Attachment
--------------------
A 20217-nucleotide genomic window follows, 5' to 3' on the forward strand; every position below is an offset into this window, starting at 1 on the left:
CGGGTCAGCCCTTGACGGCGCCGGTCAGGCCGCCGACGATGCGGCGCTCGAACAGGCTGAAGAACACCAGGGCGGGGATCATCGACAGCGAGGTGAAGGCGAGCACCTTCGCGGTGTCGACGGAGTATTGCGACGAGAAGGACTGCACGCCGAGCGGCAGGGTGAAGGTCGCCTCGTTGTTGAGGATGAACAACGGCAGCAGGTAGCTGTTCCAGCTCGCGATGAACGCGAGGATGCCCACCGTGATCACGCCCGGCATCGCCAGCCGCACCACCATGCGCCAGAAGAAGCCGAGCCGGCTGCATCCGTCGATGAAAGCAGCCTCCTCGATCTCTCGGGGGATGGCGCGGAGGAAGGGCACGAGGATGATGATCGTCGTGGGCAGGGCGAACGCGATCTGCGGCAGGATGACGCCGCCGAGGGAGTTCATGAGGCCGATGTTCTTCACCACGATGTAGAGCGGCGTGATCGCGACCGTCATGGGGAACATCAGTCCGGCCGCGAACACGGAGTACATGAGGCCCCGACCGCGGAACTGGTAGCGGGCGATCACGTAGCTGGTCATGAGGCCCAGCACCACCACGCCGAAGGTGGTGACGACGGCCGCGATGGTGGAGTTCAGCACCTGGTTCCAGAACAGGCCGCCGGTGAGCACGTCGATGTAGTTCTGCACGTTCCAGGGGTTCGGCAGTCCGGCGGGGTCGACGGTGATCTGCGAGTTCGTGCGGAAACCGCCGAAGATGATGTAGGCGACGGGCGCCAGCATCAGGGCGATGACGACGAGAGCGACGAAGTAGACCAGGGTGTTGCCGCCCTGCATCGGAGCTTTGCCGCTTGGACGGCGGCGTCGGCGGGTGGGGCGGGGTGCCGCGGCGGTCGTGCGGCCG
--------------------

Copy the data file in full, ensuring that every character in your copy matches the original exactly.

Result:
A 20217-nucleotide genomic window follows, 5' to 3' on the forward strand; every position below is an offset into this window, starting at 1 on the left:
CGGGTCAGCCCTTGACGGCGCCGGTCAGGCCGCCGACGATGCGGCGCTCGAACAGGCTGAAGAACACCAGGGCGGGGATCATCGACAGCGAGGTGAAGGCGAGCACCTTCGCGGTGTCGACGGAGTATTGCGACGAGAAGGACTGCACGCCGAGCGGCAGGGTGAAGGTCGCCTCGTTGTTGAGGATGAACAACGGCAGCAGGTAGCTGTTCCAGCTCGCGATGAACGCGAGGATGCCCACCGTGATCACGCCCGGCATCGCCAGCCGCACCACCATGCGCCAGAAGAAGCCGAGCCGGCTGCATCCGTCGATGAAAGCAGCCTCCTCGATCTCTCGGGGGATGGCGCGGAGGAAGGGCACGAGGATGATGATCGTCGTGGGCAGGGCGAACGCGATCTGCGGCAGGATGACGCCGCCGAGGGAGTTCATGAGGCCGATGTTCTTCACCACGATGTAGAGCGGCGTGATCGCGACCGTCATGGGGAACATCAGTCCGGCCGCGAACACGGAGTACATGAGGCCCCGACCGCGGAACTGGTAGCGGGCGATCACGTAGCTGGTCATGAGGCCCAGCACCACCACGCCGAAGGTGGTGACGACGGCCGCGATGGTGGAGTTCAGCACCTGGTTCCAGAACAGGCCGCCGGTGAGCACGTCGATGTAGTTCTGCACGTTCCAGGGGTTCGGCAGTCCGGCGGGGTCGACGGTGATCTGCGAGTTCGTGCGGAAACCGCCGAAGATGATGTAGGCGACGGGCGCCAGCATCAGGGCGATGACGACGAGAGCGACGAAGTAGACCAGGGTGTTGCCGCCCTGCATCGGAGCTTTGCCGCTTGGACGGCGGCGTCGGCGGGTGGGGCGGGGTGCCGCGGCGGTCGTGCGGCCG